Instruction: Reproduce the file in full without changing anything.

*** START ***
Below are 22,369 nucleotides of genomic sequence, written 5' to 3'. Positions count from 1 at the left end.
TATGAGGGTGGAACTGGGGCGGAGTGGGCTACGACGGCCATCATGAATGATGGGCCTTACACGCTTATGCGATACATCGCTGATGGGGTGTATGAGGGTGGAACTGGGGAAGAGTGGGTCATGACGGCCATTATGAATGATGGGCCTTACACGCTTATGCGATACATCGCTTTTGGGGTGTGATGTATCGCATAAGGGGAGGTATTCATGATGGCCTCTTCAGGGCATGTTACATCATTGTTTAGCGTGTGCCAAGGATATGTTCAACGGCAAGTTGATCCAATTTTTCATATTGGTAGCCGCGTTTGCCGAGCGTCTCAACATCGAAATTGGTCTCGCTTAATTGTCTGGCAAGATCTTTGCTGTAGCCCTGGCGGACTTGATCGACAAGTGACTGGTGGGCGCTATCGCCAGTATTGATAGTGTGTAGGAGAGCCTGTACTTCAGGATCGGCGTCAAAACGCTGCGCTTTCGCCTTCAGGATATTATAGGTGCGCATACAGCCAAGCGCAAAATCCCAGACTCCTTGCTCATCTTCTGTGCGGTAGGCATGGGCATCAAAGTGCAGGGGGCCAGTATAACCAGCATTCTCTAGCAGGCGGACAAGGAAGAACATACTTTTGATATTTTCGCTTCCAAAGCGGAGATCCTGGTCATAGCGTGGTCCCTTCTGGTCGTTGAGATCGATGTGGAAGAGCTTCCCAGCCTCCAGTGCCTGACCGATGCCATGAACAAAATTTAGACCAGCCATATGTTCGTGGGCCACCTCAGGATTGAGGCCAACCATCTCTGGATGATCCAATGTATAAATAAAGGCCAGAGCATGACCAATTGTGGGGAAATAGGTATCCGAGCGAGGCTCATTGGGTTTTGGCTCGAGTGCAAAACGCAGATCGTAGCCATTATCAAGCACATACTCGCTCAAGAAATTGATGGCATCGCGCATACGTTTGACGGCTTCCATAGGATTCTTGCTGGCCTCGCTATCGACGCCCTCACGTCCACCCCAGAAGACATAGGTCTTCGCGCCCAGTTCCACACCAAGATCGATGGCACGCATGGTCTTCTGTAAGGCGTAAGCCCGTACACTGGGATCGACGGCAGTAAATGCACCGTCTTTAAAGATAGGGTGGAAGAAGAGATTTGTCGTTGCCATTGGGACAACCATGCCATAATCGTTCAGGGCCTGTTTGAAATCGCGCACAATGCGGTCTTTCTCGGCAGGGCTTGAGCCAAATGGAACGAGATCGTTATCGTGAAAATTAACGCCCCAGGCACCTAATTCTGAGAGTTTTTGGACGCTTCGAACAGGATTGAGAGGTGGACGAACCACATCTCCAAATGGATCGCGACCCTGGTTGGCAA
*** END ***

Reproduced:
Below are 22,369 nucleotides of genomic sequence, written 5' to 3'. Positions count from 1 at the left end.
TATGAGGGTGGAACTGGGGCGGAGTGGGCTACGACGGCCATCATGAATGATGGGCCTTACACGCTTATGCGATACATCGCTGATGGGGTGTATGAGGGTGGAACTGGGGAAGAGTGGGTCATGACGGCCATTATGAATGATGGGCCTTACACGCTTATGCGATACATCGCTTTTGGGGTGTGATGTATCGCATAAGGGGAGGTATTCATGATGGCCTCTTCAGGGCATGTTACATCATTGTTTAGCGTGTGCCAAGGATATGTTCAACGGCAAGTTGATCCAATTTTTCATATTGGTAGCCGCGTTTGCCGAGCGTCTCAACATCGAAATTGGTCTCGCTTAATTGTCTGGCAAGATCTTTGCTGTAGCCCTGGCGGACTTGATCGACAAGTGACTGGTGGGCGCTATCGCCAGTATTGATAGTGTGTAGGAGAGCCTGTACTTCAGGATCGGCGTCAAAACGCTGCGCTTTCGCCTTCAGGATATTATAGGTGCGCATACAGCCAAGCGCAAAATCCCAGACTCCTTGCTCATCTTCTGTGCGGTAGGCATGGGCATCAAAGTGCAGGGGGCCAGTATAACCAGCATTCTCTAGCAGGCGGACAAGGAAGAACATACTTTTGATATTTTCGCTTCCAAAGCGGAGATCCTGGTCATAGCGTGGTCCCTTCTGGTCGTTGAGATCGATGTGGAAGAGCTTCCCAGCCTCCAGTGCCTGACCGATGCCATGAACAAAATTTAGACCAGCCATATGTTCGTGGGCCACCTCAGGATTGAGGCCAACCATCTCTGGATGATCCAATGTATAAATAAAGGCCAGAGCATGACCAATTGTGGGGAAATAGGTATCCGAGCGAGGCTCATTGGGTTTTGGCTCGAGTGCAAAACGCAGATCGTAGCCATTATCAAGCACATACTCGCTCAAGAAATTGATGGCATCGCGCATACGTTTGACGGCTTCCATAGGATTCTTGCTGGCCTCGCTATCGACGCCCTCACGTCCACCCCAGAAGACATAGGTCTTCGCGCCCAGTTCCACACCAAGATCGATGGCACGCATGGTCTTCTGTAAGGCGTAAGCCCGTACACTGGGATCGACGGCAGTAAATGCACCGTCTTTAAAGATAGGGTGGAAGAAGAGATTTGTCGTTGCCATTGGGACAACCATGCCATAATCGTTCAGGGCCTGTTTGAAATCGCGCACAATGCGGTCTTTCTCGGCAGGGCTTGAGCCAAATGGAACGAGATCGTTATCGTGAAAATTAACGCCCCAGGCACCTAATTCTGAGAGTTTTTGGACGCTTCGAACAGGATTGAGAGGTGGACGAACCACATCTCCAAATGGATCGCGACCCTGGTTGGCAA